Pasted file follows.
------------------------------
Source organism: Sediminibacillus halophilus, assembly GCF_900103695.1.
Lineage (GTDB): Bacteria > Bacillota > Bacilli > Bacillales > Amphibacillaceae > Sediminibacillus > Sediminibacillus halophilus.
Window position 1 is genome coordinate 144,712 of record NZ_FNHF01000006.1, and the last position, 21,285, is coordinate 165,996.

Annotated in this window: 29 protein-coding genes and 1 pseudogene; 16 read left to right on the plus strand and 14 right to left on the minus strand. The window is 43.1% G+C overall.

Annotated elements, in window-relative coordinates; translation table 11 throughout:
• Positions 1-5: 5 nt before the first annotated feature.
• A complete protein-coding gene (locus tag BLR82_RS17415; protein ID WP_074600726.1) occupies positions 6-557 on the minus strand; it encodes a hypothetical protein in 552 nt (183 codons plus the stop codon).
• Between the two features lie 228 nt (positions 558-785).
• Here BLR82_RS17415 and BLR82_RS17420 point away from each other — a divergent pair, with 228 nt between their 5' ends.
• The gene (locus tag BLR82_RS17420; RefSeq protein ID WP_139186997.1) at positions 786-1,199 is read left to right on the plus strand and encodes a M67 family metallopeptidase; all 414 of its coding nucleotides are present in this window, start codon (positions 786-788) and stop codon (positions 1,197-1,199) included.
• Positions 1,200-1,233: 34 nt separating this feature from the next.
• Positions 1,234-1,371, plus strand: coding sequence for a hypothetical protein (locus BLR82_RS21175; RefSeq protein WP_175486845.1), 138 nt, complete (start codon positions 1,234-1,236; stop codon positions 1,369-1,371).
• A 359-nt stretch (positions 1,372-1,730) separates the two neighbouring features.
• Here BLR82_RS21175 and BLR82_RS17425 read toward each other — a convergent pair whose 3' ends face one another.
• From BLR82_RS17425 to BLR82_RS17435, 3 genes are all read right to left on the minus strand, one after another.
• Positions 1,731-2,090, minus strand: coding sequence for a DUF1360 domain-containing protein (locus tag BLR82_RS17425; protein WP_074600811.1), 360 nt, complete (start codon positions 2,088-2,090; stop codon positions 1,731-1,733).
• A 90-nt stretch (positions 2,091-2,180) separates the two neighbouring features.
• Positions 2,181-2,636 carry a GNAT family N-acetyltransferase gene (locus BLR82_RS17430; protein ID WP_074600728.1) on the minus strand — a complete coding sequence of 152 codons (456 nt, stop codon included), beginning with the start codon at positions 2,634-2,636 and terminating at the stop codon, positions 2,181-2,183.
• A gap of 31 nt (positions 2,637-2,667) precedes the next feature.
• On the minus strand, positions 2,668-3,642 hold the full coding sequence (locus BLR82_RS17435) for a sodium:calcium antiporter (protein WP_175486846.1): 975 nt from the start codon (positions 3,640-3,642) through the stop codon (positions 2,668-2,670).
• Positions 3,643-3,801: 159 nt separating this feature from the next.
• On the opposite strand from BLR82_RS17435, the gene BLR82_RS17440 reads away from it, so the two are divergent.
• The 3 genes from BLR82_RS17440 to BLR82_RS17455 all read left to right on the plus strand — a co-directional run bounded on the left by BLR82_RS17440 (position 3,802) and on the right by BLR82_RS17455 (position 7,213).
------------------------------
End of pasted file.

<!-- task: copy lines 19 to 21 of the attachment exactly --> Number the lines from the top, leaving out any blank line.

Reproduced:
• A gap of 31 nt (positions 2,637-2,667) precedes the next feature.
• On the minus strand, positions 2,668-3,642 hold the full coding sequence (locus BLR82_RS17435) for a sodium:calcium antiporter (protein WP_175486846.1): 975 nt from the start codon (positions 3,640-3,642) through the stop codon (positions 2,668-2,670).
• Positions 3,643-3,801: 159 nt separating this feature from the next.